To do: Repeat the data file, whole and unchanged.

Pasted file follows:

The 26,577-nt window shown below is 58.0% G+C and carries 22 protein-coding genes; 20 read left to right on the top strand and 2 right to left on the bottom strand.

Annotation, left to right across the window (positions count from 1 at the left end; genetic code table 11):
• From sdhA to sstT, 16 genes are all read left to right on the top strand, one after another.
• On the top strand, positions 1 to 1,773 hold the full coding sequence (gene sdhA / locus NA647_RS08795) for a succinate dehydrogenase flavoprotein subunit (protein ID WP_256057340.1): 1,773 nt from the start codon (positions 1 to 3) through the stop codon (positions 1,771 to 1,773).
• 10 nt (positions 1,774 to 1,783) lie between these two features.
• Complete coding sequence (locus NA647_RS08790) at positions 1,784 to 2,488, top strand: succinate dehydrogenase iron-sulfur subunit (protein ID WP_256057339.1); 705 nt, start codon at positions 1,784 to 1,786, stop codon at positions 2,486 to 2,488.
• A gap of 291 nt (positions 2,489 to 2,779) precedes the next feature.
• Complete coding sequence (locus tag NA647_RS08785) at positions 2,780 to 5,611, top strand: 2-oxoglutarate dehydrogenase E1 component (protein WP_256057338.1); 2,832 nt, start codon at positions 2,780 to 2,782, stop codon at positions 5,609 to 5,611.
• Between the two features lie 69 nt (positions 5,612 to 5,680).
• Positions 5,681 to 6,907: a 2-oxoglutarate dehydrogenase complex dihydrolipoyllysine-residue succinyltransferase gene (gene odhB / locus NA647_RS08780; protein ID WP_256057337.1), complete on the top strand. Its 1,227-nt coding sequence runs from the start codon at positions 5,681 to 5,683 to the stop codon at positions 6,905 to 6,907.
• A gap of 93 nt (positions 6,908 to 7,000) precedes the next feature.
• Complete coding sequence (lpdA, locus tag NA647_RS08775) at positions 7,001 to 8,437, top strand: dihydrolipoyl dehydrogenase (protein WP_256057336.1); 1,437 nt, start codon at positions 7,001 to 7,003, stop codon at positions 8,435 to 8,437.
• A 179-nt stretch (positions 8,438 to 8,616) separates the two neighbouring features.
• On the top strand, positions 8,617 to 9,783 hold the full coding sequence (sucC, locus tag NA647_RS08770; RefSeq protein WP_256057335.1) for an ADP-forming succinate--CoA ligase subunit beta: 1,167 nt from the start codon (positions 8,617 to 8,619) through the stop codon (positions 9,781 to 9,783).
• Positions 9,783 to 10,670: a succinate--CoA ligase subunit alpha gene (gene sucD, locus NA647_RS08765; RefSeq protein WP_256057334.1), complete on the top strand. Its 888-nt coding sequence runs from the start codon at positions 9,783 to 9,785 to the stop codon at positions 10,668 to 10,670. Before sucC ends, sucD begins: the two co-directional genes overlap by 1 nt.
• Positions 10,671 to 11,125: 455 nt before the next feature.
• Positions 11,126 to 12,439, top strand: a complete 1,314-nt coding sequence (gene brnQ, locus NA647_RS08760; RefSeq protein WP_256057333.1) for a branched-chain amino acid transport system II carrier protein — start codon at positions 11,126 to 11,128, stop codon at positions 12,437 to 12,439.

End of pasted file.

The 26,577-nt window shown below is 58.0% G+C and carries 22 protein-coding genes; 20 read left to right on the top strand and 2 right to left on the bottom strand.

Annotation, left to right across the window (positions count from 1 at the left end; genetic code table 11):
• From sdhA to sstT, 16 genes are all read left to right on the top strand, one after another.
• On the top strand, positions 1 to 1,773 hold the full coding sequence (gene sdhA / locus NA647_RS08795) for a succinate dehydrogenase flavoprotein subunit (protein ID WP_256057340.1): 1,773 nt from the start codon (positions 1 to 3) through the stop codon (positions 1,771 to 1,773).
• 10 nt (positions 1,774 to 1,783) lie between these two features.
• Complete coding sequence (locus NA647_RS08790) at positions 1,784 to 2,488, top strand: succinate dehydrogenase iron-sulfur subunit (protein ID WP_256057339.1); 705 nt, start codon at positions 1,784 to 1,786, stop codon at positions 2,486 to 2,488.
• A gap of 291 nt (positions 2,489 to 2,779) precedes the next feature.
• Complete coding sequence (locus tag NA647_RS08785) at positions 2,780 to 5,611, top strand: 2-oxoglutarate dehydrogenase E1 component (protein WP_256057338.1); 2,832 nt, start codon at positions 2,780 to 2,782, stop codon at positions 5,609 to 5,611.
• Between the two features lie 69 nt (positions 5,612 to 5,680).
• Positions 5,681 to 6,907: a 2-oxoglutarate dehydrogenase complex dihydrolipoyllysine-residue succinyltransferase gene (gene odhB / locus NA647_RS08780; protein ID WP_256057337.1), complete on the top strand. Its 1,227-nt coding sequence runs from the start codon at positions 5,681 to 5,683 to the stop codon at positions 6,905 to 6,907.
• A gap of 93 nt (positions 6,908 to 7,000) precedes the next feature.
• Complete coding sequence (lpdA, locus tag NA647_RS08775) at positions 7,001 to 8,437, top strand: dihydrolipoyl dehydrogenase (protein WP_256057336.1); 1,437 nt, start codon at positions 7,001 to 7,003, stop codon at positions 8,435 to 8,437.
• A 179-nt stretch (positions 8,438 to 8,616) separates the two neighbouring features.
• On the top strand, positions 8,617 to 9,783 hold the full coding sequence (sucC, locus tag NA647_RS08770; RefSeq protein WP_256057335.1) for an ADP-forming succinate--CoA ligase subunit beta: 1,167 nt from the start codon (positions 8,617 to 8,619) through the stop codon (positions 9,781 to 9,783).
• Positions 9,783 to 10,670: a succinate--CoA ligase subunit alpha gene (gene sucD, locus NA647_RS08765; RefSeq protein WP_256057334.1), complete on the top strand. Its 888-nt coding sequence runs from the start codon at positions 9,783 to 9,785 to the stop codon at positions 10,668 to 10,670. Before sucC ends, sucD begins: the two co-directional genes overlap by 1 nt.
• Positions 10,671 to 11,125: 455 nt before the next feature.
• Positions 11,126 to 12,439, top strand: a complete 1,314-nt coding sequence (gene brnQ, locus NA647_RS08760; RefSeq protein WP_256057333.1) for a branched-chain amino acid transport system II carrier protein — start codon at positions 11,126 to 11,128, stop codon at positions 12,437 to 12,439.